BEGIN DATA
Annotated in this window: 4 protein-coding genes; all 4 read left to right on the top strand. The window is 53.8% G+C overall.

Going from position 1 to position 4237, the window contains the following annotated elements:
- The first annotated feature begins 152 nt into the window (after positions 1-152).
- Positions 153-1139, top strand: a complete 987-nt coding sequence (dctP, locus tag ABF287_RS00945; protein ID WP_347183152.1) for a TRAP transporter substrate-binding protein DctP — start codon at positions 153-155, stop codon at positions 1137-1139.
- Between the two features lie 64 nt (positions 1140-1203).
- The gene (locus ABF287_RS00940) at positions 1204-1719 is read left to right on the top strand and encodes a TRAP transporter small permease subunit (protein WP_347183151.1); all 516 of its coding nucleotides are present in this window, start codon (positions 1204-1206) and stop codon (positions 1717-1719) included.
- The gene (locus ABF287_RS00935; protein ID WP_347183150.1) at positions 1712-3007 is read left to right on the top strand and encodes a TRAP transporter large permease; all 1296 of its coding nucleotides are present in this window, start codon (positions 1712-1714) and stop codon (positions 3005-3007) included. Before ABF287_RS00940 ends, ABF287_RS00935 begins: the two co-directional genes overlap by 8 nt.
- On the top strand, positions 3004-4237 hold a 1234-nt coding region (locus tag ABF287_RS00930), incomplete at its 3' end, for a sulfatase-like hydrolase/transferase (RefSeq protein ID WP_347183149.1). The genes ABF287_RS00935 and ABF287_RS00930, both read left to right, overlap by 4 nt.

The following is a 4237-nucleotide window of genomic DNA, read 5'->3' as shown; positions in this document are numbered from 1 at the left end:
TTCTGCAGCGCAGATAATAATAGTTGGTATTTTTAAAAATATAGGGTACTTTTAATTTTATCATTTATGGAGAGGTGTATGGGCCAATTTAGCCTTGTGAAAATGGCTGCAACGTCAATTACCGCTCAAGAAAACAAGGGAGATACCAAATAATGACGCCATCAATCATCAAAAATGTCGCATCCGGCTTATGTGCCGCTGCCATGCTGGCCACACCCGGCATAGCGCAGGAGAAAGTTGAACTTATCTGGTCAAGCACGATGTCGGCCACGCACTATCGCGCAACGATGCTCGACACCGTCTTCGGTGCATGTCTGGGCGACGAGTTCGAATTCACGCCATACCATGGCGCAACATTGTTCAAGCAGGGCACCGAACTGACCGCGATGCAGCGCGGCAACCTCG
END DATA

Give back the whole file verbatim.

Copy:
Annotated in this window: 4 protein-coding genes; all 4 read left to right on the top strand. The window is 53.8% G+C overall.

Going from position 1 to position 4237, the window contains the following annotated elements:
- The first annotated feature begins 152 nt into the window (after positions 1-152).
- Positions 153-1139, top strand: a complete 987-nt coding sequence (dctP, locus tag ABF287_RS00945; protein ID WP_347183152.1) for a TRAP transporter substrate-binding protein DctP — start codon at positions 153-155, stop codon at positions 1137-1139.
- Between the two features lie 64 nt (positions 1140-1203).
- The gene (locus ABF287_RS00940) at positions 1204-1719 is read left to right on the top strand and encodes a TRAP transporter small permease subunit (protein WP_347183151.1); all 516 of its coding nucleotides are present in this window, start codon (positions 1204-1206) and stop codon (positions 1717-1719) included.
- The gene (locus ABF287_RS00935; protein ID WP_347183150.1) at positions 1712-3007 is read left to right on the top strand and encodes a TRAP transporter large permease; all 1296 of its coding nucleotides are present in this window, start codon (positions 1712-1714) and stop codon (positions 3005-3007) included. Before ABF287_RS00940 ends, ABF287_RS00935 begins: the two co-directional genes overlap by 8 nt.
- On the top strand, positions 3004-4237 hold a 1234-nt coding region (locus tag ABF287_RS00930), incomplete at its 3' end, for a sulfatase-like hydrolase/transferase (RefSeq protein ID WP_347183149.1). The genes ABF287_RS00935 and ABF287_RS00930, both read left to right, overlap by 4 nt.

The following is a 4237-nucleotide window of genomic DNA, read 5'->3' as shown; positions in this document are numbered from 1 at the left end:
TTCTGCAGCGCAGATAATAATAGTTGGTATTTTTAAAAATATAGGGTACTTTTAATTTTATCATTTATGGAGAGGTGTATGGGCCAATTTAGCCTTGTGAAAATGGCTGCAACGTCAATTACCGCTCAAGAAAACAAGGGAGATACCAAATAATGACGCCATCAATCATCAAAAATGTCGCATCCGGCTTATGTGCCGCTGCCATGCTGGCCACACCCGGCATAGCGCAGGAGAAAGTTGAACTTATCTGGTCAAGCACGATGTCGGCCACGCACTATCGCGCAACGATGCTCGACACCGTCTTCGGTGCATGTCTGGGCGACGAGTTCGAATTCACGCCATACCATGGCGCAACATTGTTCAAGCAGGGCACCGAACTGACCGCGATGCAGCGCGGCAACCTCG